Sometimes, you can’t see the forest through the trees. Here are the most important 5 things to do when selling a business.
5 Important Things To Do When Selling a Business
Selling a small business is a complex venture that involves several important considerations. It will likely require that you enlist a broker, an accountant and an attorney as you proceed. Proper valuation, staying focused on the business, the timing of the sale and the structure of the sale all are important. Keeping these five important things to do when selling a business in mind can help you build a solid plan and make the negotiations a success.
Put the Right Team Together
Don’t try to sell your business on your own. Seeking professional help can provide valuable assistance and guidance throughout the process, as well as outside insight on things that were not on your radar. Your accountant, attorney, and a business broker will be critical to properly valuing your business, negotiating the best deal, and maximizing proceeds from the sale.
Get a Proper Valuation
A common misconception is that buyers are impressed with revenue figures. Sure higher revenue is good. But when it comes down to a successful sale, the only number that matters is profit.
Consider these two businesses for sale.
- Business A sells $1000 a day for $30,000 in monthly revenue. Total monthly expenses are $22,000. Monthly profit $8,000 with an annual profit of $96,000.
- Business B sells $350 a day for $10,500 in monthly revenue. Their total monthly expenses are $1000 giving a monthly profit $9500 and an annual profit of $114,000.
You’ll want a broker to do a valuation that presents your profits in the strongest light possible.
Stay Focused on the Business
We have all heard stories about how buyers came back to the table right before the deal was expected to be signed to ask for a concession because the financial results for the months just prior to closing didn’t meet expectations (ask Yahoo). All too often the primary cause of the weaker results is because everyone on the management team was focused on the deal instead of on the business. Don’t leave money on the table.
That can be expensive.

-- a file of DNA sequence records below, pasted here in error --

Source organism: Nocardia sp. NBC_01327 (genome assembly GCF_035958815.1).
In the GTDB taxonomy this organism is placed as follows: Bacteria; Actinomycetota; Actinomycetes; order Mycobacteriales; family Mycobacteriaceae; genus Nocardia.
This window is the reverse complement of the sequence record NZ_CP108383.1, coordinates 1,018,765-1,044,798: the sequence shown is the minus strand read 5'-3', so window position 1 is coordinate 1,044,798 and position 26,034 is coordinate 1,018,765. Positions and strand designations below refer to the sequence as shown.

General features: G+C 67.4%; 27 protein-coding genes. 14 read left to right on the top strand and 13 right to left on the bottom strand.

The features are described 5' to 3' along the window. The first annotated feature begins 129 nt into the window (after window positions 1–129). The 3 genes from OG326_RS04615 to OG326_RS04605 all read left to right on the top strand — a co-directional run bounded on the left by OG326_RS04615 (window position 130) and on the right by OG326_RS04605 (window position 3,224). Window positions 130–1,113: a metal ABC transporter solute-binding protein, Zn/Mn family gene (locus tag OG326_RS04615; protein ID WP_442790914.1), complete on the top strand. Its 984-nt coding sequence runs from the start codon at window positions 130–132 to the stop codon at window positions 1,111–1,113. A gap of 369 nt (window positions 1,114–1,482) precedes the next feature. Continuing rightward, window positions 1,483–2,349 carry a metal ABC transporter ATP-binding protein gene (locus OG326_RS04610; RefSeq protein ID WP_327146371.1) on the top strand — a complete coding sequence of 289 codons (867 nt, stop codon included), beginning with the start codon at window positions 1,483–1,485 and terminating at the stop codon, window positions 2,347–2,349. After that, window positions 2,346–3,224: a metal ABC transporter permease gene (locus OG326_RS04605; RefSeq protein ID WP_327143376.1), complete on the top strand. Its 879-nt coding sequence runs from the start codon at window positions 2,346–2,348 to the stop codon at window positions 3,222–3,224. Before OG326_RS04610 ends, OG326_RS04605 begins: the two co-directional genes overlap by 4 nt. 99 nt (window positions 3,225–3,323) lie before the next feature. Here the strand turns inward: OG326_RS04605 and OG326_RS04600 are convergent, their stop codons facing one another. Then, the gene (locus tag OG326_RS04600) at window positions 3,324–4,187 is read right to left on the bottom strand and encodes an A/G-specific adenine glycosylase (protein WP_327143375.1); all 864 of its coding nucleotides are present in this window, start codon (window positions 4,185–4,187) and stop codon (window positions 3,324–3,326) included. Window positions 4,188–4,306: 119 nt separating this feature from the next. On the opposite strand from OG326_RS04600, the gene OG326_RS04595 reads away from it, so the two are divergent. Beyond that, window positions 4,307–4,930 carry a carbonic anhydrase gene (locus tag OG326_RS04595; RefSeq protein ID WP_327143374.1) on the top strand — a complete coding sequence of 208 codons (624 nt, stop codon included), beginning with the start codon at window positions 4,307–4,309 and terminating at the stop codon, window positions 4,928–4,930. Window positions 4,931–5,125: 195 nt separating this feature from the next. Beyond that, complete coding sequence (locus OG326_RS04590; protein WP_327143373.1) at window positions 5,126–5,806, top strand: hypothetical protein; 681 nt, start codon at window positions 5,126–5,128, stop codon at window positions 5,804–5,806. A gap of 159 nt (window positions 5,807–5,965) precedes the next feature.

Make sure your business sale plan establishes very clear assignments on who is managing the business and who is working on the deal. This is yet another advantage to using a broker. You and your management team may be very good at operating and growing your business, but it’s very likely none of them have successfully sold a business.
And it would be a rare event indeed, if they could successfully do both at the same time.
One of the very most important things to do when selling a business comes down to timing. The best advice for the seller is to sell when revenues and profits are up. So, in essence, the best time to sell is before you need to sell.
From the buyer perspective, they look to buy when interest rates are low (like now). The cheaper money allows more flexibility in funding the purchase. It’s a sellers market right now due to historically low interest rates.
Negotiate the Best Deal
It’s during the negotiation process where business brokers earn their keep. Since the business broker’s sole function is to sell the business, there’s a much better chance that a deal will be closed in less time. A faster sale helps mitigates the risk of employee uncertainty, customer defection and predatory competition tactics.
Even the most level-headed business owner will find it extremely challenging to remain objective when evaluating or dealing with matters concerning their business. During negotiations, a professional intermediary can be that buffer and sounding board that allows you to make wiser choices and negotiate a purchase agreement the works best for you.